Infrared satellite image of the Southeast U.S. coast (left) with Hurricane Florence (right) at 8:57 pm EDT Tuesday, September 11, 2018
Figure 1. Infrared satellite image of the Southeast U.S. coast (left) with Hurricane Florence (right) at 8:57 pm EDT Tuesday, September 11, 2018. Image credit: NASA/MSFC Earth Science Branch.

As Florence nears the coast on Thursday night, wind shear may increase to a moderate 10 – 20 knots, and the shallower waters near the coast will provide less oceanic fuel. Florence will most likely be a Category 3 near landfall—assuming it crosses the coast, that is. The steering currents driving Florence toward the East Coast will collapse on Friday, and models now agree the storm is likely to stall somewhere within 100 miles on either side of the coast, perhaps for one or two days.

The 12Z Tuesday run of the European model introduced a new and very distressing possibility: Florence stalling just offshore of North Carolina near Wilmington for roughly a day, then moving southwestward along and just off the South Carolina coast on Saturday, and finally making landfall close to Savannah, Georgia, on Sunday—all while still a hurricane. This outlandish-seeming prospect gained support from the 18Z run of the GFS model. It painted a very similar picture, with a landfall a bit farther north, near Charleston, on Sunday. The 18Z track from the experimental GFS FV3 model is very similar to the GFS track.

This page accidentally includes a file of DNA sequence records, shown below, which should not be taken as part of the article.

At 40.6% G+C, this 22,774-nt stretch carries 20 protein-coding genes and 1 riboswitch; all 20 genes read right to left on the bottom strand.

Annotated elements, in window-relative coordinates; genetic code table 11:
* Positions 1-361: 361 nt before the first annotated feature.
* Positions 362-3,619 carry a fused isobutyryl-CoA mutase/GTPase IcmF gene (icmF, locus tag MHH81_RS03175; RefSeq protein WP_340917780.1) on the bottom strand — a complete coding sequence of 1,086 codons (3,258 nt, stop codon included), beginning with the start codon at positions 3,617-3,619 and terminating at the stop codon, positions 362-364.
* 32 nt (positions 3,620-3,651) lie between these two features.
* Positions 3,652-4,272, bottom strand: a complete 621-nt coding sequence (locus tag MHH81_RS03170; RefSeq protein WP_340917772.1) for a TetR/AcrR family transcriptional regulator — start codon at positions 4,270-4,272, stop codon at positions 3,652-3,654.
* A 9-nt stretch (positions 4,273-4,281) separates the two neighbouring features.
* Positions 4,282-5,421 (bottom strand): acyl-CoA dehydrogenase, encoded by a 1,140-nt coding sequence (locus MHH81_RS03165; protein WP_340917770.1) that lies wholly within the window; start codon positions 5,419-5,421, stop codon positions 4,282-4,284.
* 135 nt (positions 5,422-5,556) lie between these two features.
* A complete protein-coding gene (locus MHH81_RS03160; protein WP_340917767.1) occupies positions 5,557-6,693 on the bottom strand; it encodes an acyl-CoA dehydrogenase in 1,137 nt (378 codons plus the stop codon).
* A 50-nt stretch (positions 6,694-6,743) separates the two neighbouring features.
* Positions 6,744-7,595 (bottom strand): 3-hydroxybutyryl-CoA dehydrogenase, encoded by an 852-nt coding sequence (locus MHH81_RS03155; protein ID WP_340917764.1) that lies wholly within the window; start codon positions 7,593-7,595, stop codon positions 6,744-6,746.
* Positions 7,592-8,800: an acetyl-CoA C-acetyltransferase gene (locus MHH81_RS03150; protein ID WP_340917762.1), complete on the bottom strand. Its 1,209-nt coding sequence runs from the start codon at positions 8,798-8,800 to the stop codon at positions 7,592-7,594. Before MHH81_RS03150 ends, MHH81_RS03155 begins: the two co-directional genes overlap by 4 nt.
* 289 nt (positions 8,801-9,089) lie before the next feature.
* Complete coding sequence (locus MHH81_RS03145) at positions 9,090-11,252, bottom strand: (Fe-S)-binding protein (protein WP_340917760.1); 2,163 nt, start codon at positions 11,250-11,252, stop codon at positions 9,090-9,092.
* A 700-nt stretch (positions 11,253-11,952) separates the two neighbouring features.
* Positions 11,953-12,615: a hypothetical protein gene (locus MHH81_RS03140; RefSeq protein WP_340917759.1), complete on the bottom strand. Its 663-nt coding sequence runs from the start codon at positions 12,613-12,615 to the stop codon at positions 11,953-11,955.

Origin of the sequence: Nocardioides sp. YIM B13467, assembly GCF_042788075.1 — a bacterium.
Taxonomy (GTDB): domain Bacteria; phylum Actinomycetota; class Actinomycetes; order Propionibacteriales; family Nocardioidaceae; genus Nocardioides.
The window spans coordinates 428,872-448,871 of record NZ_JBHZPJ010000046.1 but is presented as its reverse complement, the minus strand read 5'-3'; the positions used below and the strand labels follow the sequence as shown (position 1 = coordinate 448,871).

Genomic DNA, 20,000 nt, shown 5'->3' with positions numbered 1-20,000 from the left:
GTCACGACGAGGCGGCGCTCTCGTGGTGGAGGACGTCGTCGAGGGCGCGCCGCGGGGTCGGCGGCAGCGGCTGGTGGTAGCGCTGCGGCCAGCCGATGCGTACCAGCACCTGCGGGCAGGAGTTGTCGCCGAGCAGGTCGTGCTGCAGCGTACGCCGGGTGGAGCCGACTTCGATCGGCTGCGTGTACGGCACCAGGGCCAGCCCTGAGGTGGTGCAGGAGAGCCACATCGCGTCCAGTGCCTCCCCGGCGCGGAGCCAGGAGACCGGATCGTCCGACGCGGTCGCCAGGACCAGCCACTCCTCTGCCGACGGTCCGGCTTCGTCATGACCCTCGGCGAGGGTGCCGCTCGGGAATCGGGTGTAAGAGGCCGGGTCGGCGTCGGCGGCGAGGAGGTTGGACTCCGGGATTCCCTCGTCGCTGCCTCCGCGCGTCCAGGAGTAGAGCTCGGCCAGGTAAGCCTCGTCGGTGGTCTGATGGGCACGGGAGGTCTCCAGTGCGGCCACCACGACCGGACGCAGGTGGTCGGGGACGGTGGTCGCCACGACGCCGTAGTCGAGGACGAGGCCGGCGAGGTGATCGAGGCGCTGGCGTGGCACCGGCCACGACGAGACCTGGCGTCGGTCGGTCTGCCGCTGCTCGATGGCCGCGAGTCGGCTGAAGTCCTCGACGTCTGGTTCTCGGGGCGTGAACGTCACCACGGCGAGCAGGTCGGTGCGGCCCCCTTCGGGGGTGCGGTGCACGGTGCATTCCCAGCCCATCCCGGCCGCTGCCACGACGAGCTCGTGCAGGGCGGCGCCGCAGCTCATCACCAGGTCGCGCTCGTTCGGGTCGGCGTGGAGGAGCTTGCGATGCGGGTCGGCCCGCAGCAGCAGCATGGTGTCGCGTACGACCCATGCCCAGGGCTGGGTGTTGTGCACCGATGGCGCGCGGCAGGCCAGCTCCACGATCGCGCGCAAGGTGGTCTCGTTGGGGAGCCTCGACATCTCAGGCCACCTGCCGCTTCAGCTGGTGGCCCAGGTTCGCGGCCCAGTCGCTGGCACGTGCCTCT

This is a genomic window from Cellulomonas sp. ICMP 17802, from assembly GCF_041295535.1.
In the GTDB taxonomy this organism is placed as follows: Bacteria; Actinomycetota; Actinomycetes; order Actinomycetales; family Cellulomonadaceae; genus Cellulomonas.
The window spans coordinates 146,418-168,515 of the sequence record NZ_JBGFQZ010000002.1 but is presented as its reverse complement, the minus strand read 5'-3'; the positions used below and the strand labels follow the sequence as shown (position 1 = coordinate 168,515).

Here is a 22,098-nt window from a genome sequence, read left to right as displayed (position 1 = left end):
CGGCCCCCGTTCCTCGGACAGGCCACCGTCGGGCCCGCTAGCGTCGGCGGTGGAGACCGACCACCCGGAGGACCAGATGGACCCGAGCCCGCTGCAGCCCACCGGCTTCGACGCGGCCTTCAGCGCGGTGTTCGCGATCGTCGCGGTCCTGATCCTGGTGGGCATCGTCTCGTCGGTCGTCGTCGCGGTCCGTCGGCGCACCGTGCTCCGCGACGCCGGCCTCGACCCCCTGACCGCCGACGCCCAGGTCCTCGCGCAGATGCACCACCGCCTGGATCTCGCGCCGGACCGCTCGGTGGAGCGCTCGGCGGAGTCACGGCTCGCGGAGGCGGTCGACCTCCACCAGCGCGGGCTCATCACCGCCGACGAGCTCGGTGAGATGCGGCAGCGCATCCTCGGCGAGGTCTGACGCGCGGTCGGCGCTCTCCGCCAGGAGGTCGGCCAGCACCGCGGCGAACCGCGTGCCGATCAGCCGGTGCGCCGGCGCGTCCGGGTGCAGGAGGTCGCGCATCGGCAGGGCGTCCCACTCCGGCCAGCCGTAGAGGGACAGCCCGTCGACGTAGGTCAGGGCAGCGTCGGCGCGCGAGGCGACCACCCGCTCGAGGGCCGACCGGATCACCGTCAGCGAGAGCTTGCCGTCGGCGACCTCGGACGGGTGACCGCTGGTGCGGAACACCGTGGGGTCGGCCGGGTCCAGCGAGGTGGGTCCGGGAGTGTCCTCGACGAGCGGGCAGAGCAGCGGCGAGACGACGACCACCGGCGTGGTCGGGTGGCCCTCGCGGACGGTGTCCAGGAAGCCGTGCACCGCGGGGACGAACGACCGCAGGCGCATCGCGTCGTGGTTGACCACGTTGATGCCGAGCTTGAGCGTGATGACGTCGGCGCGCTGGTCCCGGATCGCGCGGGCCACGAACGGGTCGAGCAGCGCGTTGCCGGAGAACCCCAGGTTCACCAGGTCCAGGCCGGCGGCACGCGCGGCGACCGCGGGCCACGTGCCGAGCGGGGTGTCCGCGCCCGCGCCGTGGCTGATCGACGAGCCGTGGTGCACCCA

The 12Z Tuesday, September 11, 2018, track forecast by the operational and ensemble members of the European model
Figure 2. The 12Z Tuesday, September 11, 2018, track forecast by the operational European model for Florence (red line, adjusted by CFAN using a proprietary technique that accounts for storm movement since the time of the model run), along with the track of the average of the 50 members of the European model ensemble (heavy black line), and the track forecasts from the “high probability cluster” (grey lines)—the four European model ensemble members that have performed best with Florence thus far. The forecasts agree strongly that Florence will move very near the coast of southern North Carolina, and all but one of the ensemble members then move the storm southwest along or near the coast into South Carolina, then well inland by Sunday/Monday. At right are the projected intensities in knots from each ensemble member; multiply by 1.15 for miles per hour. Image credit: CFAN.

A high-confidence forecast: Biblical rains